G20 leaders mull plan to get more tax revenue from multinational corporations
PARIS — Stashing profits offshore may soon get tougher for companies, thanks to an ambitious plan released Friday by the finance chiefs of leading world economies aimed at forcing multinationals to pay more taxes.
Low tax payments by major global companies — including Google, Amazon, Facebook and Starbucks — have sparked public anger in Europe recently, as governments are struggling with high debts, low growth and austerity measures that are hitting ordinary taxpayers.
“National tax laws have not kept pace with the globalization of corporations and the digital economy, leaving gaps that can be exploited by multinational corporations to artificially reduce their taxes,” the Organization for Economic Cooperation and Development said in announcing the new tax plan. It was detailed at a meeting of the Group of 20 finance ministers in Moscow.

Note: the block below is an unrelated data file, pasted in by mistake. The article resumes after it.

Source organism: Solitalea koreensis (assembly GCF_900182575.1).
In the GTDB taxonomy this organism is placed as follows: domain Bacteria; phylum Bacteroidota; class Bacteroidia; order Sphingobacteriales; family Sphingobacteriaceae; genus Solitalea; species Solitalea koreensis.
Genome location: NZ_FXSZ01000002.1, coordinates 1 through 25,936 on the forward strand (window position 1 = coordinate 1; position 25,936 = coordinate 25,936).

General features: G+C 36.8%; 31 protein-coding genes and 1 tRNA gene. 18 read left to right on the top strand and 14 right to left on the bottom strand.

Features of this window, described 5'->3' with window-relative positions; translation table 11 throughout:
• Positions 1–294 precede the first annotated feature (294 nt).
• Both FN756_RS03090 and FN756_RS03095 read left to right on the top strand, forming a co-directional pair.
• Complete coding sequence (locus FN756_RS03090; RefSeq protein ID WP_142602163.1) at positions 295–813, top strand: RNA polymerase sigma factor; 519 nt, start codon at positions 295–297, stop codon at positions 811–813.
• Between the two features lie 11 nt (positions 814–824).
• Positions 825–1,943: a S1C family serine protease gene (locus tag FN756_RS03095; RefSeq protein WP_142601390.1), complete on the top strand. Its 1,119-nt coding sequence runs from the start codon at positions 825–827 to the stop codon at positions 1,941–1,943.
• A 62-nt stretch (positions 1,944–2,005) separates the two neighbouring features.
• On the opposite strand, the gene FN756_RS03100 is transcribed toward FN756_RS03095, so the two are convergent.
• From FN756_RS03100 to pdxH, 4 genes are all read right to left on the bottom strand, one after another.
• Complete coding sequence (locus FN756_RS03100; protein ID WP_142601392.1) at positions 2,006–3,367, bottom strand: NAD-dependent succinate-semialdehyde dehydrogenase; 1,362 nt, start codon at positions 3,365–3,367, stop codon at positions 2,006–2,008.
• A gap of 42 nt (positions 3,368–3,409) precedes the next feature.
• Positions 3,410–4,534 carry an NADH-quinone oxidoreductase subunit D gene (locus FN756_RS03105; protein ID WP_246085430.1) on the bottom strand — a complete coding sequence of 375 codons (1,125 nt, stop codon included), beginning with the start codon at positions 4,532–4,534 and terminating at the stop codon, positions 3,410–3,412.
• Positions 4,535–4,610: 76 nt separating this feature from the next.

The Paris-based OECD says the 15-point plan includes ways to close loopholes and allow countries to tax profits held in offshore subsidiaries. If it is adopted, the measures would be implemented over the next two years and target such practices as deducting the same expense more than once in more than one country.
The plan also has a special focus on the online economy, where commerce flows across borders constantly and it's harder to tie revenue and profit to a single country.
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